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“It’s bigger than it looks.”

“Right, these two again. Need a refill?”

Forgive me but one more brief rant about television. What is UP with shows that hobble perfectly watchable characters and situations with annoying and incomprehensible long-game backstories? Sense8 and Orphan Black, and Fringe and Alias before them, are in most ways just the kind of TV I like: human characters in the contemporary world who encounter the Unknown in some way. But keeping track of the story-that-drives-the-story, and keeping viewers invested in it, is not something any of these shows does well. It felt simultaneously like a sop and a surrender when Sense8 the other night brought in a character to simply info-dump all the business about Whispers, etc. into a monologue. But by that point Richard and I were beyond caring. “Oh, look, there go Waif Girl and Cop Boy. What are they doing, again? Who’s chasing them? Why?” Etc. Plus, you know that the Grand Design is probably only a front for an even grander one, which will be revealed if the series gets picked up for another season (Sense8 didn’t). Thus is the suspension of disbelief over-tried.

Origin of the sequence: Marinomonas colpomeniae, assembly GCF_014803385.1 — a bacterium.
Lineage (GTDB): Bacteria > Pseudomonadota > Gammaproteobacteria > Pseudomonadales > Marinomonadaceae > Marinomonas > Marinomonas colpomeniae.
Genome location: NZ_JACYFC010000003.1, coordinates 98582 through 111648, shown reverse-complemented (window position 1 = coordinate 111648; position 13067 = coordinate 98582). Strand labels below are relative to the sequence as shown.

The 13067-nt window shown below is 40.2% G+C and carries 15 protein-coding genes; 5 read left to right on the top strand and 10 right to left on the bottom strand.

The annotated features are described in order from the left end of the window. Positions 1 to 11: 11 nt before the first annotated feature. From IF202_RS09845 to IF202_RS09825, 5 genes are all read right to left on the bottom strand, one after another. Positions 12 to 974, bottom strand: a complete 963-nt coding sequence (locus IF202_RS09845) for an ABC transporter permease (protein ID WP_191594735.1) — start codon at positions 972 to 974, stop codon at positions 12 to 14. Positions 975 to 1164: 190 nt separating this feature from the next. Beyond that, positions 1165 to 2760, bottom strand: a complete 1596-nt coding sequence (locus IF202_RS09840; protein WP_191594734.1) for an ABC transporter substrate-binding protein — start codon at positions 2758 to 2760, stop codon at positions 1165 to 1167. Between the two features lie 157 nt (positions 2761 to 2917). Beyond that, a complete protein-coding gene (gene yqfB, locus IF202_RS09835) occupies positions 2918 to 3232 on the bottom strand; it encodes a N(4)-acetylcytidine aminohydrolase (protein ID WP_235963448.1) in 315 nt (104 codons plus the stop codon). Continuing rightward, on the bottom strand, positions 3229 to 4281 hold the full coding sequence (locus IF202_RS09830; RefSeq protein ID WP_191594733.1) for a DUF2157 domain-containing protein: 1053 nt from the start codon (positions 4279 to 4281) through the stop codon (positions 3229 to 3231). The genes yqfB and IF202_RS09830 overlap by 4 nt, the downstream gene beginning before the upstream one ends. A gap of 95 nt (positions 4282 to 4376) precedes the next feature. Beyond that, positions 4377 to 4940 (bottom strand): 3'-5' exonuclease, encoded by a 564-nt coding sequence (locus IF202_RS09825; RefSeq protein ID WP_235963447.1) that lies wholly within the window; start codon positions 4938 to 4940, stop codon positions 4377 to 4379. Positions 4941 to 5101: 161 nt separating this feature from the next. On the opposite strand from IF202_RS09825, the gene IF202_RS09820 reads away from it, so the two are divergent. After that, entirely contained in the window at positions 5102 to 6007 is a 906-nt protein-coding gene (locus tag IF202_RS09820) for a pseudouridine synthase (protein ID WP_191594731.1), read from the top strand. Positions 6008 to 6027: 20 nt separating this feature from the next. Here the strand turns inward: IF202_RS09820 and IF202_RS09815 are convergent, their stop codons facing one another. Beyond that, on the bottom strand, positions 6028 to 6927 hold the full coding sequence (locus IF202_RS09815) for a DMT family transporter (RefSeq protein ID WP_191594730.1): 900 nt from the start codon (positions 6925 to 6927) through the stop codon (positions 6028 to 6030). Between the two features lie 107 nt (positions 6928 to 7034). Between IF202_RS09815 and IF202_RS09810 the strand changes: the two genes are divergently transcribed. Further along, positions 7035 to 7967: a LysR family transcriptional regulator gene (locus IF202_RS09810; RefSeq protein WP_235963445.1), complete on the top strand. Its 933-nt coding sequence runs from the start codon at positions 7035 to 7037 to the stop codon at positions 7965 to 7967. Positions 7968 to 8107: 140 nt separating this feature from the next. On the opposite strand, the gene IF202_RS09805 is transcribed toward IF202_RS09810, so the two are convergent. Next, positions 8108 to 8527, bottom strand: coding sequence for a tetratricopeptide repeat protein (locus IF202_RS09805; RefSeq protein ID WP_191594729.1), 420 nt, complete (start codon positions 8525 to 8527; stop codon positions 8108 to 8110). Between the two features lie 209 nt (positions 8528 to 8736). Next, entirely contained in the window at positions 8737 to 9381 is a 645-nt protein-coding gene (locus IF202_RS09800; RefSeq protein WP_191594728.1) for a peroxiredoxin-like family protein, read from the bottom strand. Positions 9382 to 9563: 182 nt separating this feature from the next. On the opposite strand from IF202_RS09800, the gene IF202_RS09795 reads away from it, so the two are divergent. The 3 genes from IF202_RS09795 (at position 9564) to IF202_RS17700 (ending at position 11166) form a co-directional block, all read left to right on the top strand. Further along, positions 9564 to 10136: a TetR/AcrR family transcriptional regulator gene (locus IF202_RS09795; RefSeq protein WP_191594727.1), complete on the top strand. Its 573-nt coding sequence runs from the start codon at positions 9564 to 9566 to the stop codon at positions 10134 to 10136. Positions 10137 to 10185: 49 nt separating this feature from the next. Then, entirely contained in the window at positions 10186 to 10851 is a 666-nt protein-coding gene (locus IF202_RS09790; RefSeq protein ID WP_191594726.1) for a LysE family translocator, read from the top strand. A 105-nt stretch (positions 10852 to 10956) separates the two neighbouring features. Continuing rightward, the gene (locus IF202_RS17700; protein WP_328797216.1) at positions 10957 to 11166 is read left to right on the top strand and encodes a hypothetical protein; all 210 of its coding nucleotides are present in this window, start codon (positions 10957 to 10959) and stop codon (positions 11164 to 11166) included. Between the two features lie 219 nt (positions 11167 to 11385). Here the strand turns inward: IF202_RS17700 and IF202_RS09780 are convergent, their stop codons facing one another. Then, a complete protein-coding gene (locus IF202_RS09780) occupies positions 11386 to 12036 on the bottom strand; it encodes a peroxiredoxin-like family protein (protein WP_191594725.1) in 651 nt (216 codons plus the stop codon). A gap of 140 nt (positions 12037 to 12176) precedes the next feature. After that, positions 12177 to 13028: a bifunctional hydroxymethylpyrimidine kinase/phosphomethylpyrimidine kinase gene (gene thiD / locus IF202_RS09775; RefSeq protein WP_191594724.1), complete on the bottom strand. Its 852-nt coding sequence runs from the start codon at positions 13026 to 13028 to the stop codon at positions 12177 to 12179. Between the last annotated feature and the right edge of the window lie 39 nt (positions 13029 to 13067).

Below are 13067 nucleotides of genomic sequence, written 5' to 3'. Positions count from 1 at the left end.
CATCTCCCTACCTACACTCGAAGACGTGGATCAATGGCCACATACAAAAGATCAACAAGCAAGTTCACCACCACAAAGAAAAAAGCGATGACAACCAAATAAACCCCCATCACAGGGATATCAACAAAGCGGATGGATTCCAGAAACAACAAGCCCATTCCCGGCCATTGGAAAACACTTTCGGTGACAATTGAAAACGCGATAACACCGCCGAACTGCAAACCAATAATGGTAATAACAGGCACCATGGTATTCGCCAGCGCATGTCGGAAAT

This feels like very anxious screen-writing to me, as if the shows are afraid they aren’t giving us enough for our money. Or that a conspiracy theory that Explains it All speaks to contemporary times, maybe. Fine, just don’t make me feel, um, Lost.

Roger Sutton About Roger Sutton

Roger Sutton has been the editor in chief of The Horn Book, Inc, since 1996. He was previously editor of The Bulletin of the Center for Children's Books and a children's and young adult librarian. He received his M.A. in library science from the University of Chicago in 1982 and a B.A. from Pitzer College in 1978. Follow him on Twitter: @RogerReads.

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